In the Path of Totality: Eclipse 2024!

Celebrating the wonder and science of the 2024 total solar eclipse.

The afternoon of April 8, 2024, at the northern edge of GMRI’s Learning Ecosystems Northeast territory, for just a few minutes the skies will darken as though it were dusk or dawn, the temperature will drop, and nighttime creatures will come alert. For the first time since 1963, and not again until 2044, the northeast will be in the path of totality of a solar eclipse and the GMRI/LENE team is excited to help educators, youth, and communities celebrate — whether you are on or off the path of totality. By providing an array of resources and learning experiences for use in classrooms, libraries, and out-of-school programs, we will highlight the unique science of solar eclipses alongside their beauty and wonder. Photo credit (left): Mantarays Ningaloo, Australia/MIT-NASA Eclipse Expedition

Project Goals:

  • Champion engagement with this once-in-a-lifetime event by highlighting both the unique science and the wonder of solar eclipses.
  • Provide resources and professional development that support flexible implementation across a variety of learning contexts and scenarios.
  • Focus learning experiences on the time before and after the eclipse, leaving the day of the event open for sheer enjoyment.
  • Demonstrate the role of community science in documenting phenomena and contributing to the scientific efforts.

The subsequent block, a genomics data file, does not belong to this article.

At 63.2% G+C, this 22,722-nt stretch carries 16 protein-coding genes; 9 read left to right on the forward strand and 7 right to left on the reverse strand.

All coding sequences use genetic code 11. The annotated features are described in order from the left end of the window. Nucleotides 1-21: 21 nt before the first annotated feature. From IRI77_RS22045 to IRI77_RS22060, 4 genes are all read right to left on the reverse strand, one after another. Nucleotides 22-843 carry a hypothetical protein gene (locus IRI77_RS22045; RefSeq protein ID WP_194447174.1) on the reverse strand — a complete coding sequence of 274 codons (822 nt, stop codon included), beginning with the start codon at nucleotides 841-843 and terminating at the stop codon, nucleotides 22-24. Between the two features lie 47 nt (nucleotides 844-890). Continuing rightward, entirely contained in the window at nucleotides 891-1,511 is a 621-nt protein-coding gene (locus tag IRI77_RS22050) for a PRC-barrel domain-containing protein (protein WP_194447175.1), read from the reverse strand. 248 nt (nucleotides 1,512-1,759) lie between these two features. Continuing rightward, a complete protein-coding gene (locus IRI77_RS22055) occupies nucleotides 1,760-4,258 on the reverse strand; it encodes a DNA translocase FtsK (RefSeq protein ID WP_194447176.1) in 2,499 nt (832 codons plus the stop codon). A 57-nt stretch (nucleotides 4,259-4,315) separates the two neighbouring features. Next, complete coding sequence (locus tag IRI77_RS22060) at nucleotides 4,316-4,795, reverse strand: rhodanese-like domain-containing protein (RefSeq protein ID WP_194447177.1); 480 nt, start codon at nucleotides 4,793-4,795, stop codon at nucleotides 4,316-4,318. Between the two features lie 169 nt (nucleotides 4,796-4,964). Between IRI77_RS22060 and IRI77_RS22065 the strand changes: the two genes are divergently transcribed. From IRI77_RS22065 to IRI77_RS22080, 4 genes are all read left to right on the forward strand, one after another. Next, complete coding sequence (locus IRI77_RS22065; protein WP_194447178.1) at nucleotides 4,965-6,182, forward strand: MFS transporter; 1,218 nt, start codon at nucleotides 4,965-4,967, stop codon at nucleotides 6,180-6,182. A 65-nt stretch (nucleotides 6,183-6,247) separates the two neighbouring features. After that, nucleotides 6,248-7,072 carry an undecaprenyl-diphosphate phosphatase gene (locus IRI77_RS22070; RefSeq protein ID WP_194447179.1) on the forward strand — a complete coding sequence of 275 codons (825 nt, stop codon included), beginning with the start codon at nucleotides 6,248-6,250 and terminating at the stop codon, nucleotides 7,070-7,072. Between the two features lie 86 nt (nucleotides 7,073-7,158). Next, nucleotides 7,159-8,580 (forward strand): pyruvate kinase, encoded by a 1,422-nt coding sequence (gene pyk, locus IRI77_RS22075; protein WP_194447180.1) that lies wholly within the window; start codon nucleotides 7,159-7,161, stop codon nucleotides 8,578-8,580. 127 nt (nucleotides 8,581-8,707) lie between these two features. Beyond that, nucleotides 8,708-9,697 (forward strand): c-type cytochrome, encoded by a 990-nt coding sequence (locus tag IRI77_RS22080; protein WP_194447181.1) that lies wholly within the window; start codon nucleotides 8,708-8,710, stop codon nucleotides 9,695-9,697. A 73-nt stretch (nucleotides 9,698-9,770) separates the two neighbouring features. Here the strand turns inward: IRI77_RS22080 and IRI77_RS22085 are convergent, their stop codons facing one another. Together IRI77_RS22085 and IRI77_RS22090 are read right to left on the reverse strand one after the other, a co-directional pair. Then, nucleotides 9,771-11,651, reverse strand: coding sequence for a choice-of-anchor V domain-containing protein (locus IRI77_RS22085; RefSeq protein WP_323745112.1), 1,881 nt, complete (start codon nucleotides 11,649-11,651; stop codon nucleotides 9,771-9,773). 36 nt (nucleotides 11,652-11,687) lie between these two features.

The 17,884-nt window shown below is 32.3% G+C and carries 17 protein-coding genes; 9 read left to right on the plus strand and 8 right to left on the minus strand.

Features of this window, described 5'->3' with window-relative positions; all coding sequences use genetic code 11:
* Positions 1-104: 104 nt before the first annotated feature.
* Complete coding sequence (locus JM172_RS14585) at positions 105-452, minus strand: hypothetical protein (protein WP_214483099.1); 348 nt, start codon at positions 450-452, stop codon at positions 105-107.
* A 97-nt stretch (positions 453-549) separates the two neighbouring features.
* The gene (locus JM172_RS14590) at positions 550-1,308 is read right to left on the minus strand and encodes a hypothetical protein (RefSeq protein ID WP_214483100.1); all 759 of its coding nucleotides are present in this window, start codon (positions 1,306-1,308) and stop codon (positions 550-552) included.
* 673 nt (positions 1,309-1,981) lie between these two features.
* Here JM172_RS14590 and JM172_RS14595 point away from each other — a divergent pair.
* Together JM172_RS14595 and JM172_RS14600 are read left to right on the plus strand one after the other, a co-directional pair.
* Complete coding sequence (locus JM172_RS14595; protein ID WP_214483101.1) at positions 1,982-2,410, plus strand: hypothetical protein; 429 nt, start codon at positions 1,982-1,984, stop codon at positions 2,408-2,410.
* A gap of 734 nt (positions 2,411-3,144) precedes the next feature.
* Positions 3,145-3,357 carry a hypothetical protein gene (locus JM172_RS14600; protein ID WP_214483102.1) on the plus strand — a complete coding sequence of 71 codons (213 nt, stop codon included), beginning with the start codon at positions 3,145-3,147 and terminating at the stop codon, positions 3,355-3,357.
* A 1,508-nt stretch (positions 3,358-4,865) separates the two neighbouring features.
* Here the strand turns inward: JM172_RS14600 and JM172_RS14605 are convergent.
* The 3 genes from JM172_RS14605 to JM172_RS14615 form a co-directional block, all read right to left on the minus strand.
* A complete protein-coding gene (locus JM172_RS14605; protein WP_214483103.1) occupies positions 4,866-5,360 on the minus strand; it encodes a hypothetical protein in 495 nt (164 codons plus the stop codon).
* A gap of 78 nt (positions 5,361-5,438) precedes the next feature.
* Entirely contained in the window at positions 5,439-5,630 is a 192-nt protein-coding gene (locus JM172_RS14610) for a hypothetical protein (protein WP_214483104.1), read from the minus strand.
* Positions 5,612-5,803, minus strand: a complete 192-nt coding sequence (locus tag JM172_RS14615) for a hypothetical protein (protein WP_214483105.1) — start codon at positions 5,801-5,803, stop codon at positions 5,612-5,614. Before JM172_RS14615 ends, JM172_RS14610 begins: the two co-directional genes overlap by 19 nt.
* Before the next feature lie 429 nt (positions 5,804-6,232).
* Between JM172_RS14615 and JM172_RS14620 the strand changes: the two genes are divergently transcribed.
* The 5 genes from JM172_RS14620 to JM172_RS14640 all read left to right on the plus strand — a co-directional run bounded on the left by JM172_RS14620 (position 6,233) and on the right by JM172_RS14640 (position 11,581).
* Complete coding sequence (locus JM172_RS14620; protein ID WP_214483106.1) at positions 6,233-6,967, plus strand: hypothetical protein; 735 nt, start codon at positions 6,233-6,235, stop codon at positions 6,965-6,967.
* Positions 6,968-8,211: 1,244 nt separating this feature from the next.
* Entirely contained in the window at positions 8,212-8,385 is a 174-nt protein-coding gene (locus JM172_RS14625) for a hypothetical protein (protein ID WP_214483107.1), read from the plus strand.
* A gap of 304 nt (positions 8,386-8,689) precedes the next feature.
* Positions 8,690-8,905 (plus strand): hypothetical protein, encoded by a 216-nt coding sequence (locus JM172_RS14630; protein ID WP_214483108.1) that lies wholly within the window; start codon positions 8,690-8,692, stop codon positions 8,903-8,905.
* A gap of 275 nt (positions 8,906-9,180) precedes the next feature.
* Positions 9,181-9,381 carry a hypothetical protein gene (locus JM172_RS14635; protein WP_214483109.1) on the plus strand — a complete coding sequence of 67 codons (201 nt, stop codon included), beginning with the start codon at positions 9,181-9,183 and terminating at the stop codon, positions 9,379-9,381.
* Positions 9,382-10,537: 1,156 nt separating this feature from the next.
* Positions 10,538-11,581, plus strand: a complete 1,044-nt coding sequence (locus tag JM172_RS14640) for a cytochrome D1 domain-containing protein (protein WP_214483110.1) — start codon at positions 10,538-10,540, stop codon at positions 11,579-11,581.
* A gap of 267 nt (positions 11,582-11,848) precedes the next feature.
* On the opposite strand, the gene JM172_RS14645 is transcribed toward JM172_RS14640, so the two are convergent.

• Share and emphasize critical equipment and procedures to keep everyone safe during the eclipse.
This is a map showing the path of totality for the 2024 total solar eclipse.
Credits: NASA/Scientific Visualization Studio/Michala Garrison; eclipse calculations by Ernie Wright, NASA Goddard Space Flight Center.

A total solar eclipse will darken a swath of North America as the Moon blocks the light of the Sun for a few minutes on April 8, 2024. The Moon’s shadow will race across the Earth at 1950 kph, with an umbral path 275 km wide. In addition to casting a breathtaking, passing shadow over the heads of millions of people, this total solar eclipse gives scientists a unique opportunity to study the Sun, Earth, and their interactions.

As a NASA partner, GMRI and Learning Ecosystems Northeast are excited to join the effort to make sure educators and youth both on and off the path of totality have the chance to engage with this exciting event.

The Learning Ecosystems Northeast team has curated a collection of resources that reinforce our commitment to connecting in- and out-of-school learning. Activities suitable for classrooms, libraries, after-school programs, camps and 4-H programs, and numerous other settings will allow communities to engage youth in learning about and modeling eclipses. Community science investigations support understanding the changes during an eclipse as temperatures drop and environmental sounds change. We have attended particularly to non-visual ways to experience an eclipse, given the possibility of cloud cover or precipitation. We have deliberately chosen learning experiences that can be done before and after the day of the eclipse, leaving that day completely open for sheer enjoyment wherever educators and youth find themselves.

Sign up for eclipse 2024 updates!